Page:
OH MY GOD. Thank you SO SO SO much to everyone who came out to my show last night! You guys are just too great. I never thought I would step out and see a line of people waiting to get in. It was a HUGE success and a blast! I will be posting the left over pieces on my store and list them later this evening for anyone interested in snatching up any of remaining works!
#tylerthrasher #tulsa #primamateria #alchemy #chemistry

It is hard to imagine that in this immense universe there aren’t countless planets with some form of life. That life is likely to be very different from our own, given the major role of random chance in the evolution of life. All we know about our kind of life based on carbon chemistry is that it developed very easily and quickly on Earth once the conditions were right. We also know that the chemicals needed for our kind of life, including amino acids, are very plentiful in space. We just have not found any evidence yet for extraterrestrial life because of the immense distances between stars.
—  Victor Stenger

Seeing is Believing: High-Resolution Transmission Electron Microscopy (HR-TEM)

Most chemists, past a certain level of schooling, will have heard of X-ray diffraction; it is a technique used for examining molecular structures and atomic packing in crystalline materials. But, it isn’t without its downsides. 

X-ray diffraction needs large single crystals of the sample, which depending on what the sample is, could be devilishly hard to grow. These large crystals in themselves can be problematic as a crystalline structure will be a lot more regular than the amorphous states of the same material. HR-TEM might be solving those problems.

HR-TEM has already made waves in the scientific community as it has been able to allow the viewing of the structures, movements, and reactions of small organic molecules. 

Now, a team of researchers from Kyoto University’s Institute for Integrated Cell-Material Sciences (iCeMS), Japan’s National Institute of Advanced Industrial Science and Technology (AIST), and Finland’s Tampere University of Technology have for the first time been able to visualize the addition of small polycyclic planar molecules onto the outside of nanocarbon scaffolds at a single-molecule level.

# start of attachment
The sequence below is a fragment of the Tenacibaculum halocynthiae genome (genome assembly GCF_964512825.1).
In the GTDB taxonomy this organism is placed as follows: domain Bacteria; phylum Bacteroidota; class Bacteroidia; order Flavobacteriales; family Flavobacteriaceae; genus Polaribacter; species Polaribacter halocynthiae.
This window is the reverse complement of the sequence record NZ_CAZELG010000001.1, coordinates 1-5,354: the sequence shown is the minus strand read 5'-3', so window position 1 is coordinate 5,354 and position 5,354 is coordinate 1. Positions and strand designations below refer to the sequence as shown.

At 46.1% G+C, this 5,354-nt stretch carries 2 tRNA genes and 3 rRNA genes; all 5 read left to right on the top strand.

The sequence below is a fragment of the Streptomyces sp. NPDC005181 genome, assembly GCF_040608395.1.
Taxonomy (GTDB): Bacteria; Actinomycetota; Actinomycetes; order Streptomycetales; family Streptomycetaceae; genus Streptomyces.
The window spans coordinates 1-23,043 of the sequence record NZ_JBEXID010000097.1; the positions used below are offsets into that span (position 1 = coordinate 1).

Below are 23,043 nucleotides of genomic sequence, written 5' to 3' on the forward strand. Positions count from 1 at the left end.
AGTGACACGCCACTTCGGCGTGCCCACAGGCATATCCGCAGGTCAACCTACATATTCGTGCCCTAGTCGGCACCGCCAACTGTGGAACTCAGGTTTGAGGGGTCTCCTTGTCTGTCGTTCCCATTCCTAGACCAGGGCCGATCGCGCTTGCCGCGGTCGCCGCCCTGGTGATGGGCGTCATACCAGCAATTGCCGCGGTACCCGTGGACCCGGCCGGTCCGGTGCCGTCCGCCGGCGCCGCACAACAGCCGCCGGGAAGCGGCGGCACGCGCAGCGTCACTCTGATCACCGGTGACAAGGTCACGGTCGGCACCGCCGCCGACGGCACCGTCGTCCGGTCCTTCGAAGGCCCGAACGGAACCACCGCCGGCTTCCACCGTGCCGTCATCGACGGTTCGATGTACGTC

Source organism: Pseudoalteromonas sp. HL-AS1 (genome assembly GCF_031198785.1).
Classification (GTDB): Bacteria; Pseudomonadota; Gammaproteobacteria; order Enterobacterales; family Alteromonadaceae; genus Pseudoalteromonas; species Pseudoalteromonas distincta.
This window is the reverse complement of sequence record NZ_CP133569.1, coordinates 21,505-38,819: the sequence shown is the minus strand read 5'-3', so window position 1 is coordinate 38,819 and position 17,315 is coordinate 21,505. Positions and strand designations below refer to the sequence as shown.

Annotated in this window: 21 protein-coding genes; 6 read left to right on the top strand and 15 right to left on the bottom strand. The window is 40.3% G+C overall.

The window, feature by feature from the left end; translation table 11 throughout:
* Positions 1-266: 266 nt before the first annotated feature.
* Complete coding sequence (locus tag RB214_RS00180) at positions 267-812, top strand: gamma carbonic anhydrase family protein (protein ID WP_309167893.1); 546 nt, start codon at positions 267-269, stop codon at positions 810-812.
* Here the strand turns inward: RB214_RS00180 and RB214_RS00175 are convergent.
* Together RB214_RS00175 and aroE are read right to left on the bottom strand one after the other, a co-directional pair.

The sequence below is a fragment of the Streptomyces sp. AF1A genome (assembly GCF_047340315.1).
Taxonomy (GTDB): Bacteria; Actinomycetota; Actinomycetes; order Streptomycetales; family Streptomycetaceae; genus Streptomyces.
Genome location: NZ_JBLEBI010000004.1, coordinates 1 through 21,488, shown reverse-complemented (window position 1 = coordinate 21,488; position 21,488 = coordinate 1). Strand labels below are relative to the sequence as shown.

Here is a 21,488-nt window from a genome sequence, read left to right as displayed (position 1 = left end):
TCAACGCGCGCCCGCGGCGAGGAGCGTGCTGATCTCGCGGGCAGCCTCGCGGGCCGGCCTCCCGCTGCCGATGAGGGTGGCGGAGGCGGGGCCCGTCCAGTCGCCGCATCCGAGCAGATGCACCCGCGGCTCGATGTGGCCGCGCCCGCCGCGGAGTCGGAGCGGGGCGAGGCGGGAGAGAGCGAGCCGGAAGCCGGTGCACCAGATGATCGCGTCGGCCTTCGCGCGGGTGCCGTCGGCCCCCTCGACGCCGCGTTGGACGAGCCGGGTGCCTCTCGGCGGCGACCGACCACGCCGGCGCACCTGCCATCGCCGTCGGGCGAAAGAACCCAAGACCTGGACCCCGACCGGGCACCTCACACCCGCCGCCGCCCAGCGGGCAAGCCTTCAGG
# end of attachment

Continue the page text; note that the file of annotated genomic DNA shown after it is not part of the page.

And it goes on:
The images above show the visualizations of Py-1-SWNT and Py-2-SWNT, the products of the visualised reactions, respectively. 

As shown in reaction scheme A, pyrenes were attached to purified single-walled carbon nanotubes (SWNTs) by the direct addition of 4-(1-pyrenyl)phenyl (PP) radicals to the nanotube sidewall, giving Py-1-SWNT.

Reaction scheme B shows the comparison for a two-step method including the Suzuki coupling reaction, giving Py-2-SWNT.

Reference: Umeyama, T.; Baek, J.; Sato, Y.; Suenaga, K.; Abou-Chahine, F.; V. Tkachenko, N.; Lemmetyinen, H.; Imahori, H. Nat. Commun. 2015, 6, No. 7732. (full text)

loveissacrifice15 asked:

Hi. I was wondering how do you show chemistry between two characters? I've never really understood the concept in media before. If it helps, my story involves two best friends becoming girlfriends. Help?

I think an important part of showing chemistry between two characters is to make sure you aren’t making the characters too similar–they need to have differences, and have chemistry despite those differences. Another thing to avoid doing is making their relationship perfect. Make sure they have some kind of conflict or argument; the key to a good relationship (and showing chemistry between to people) is not that they don’t argue, but that they successfully resolve the argument, even if it means they agree to disagree. 

I don’t think I answered this question very well, so try reading this and this for some more ideas!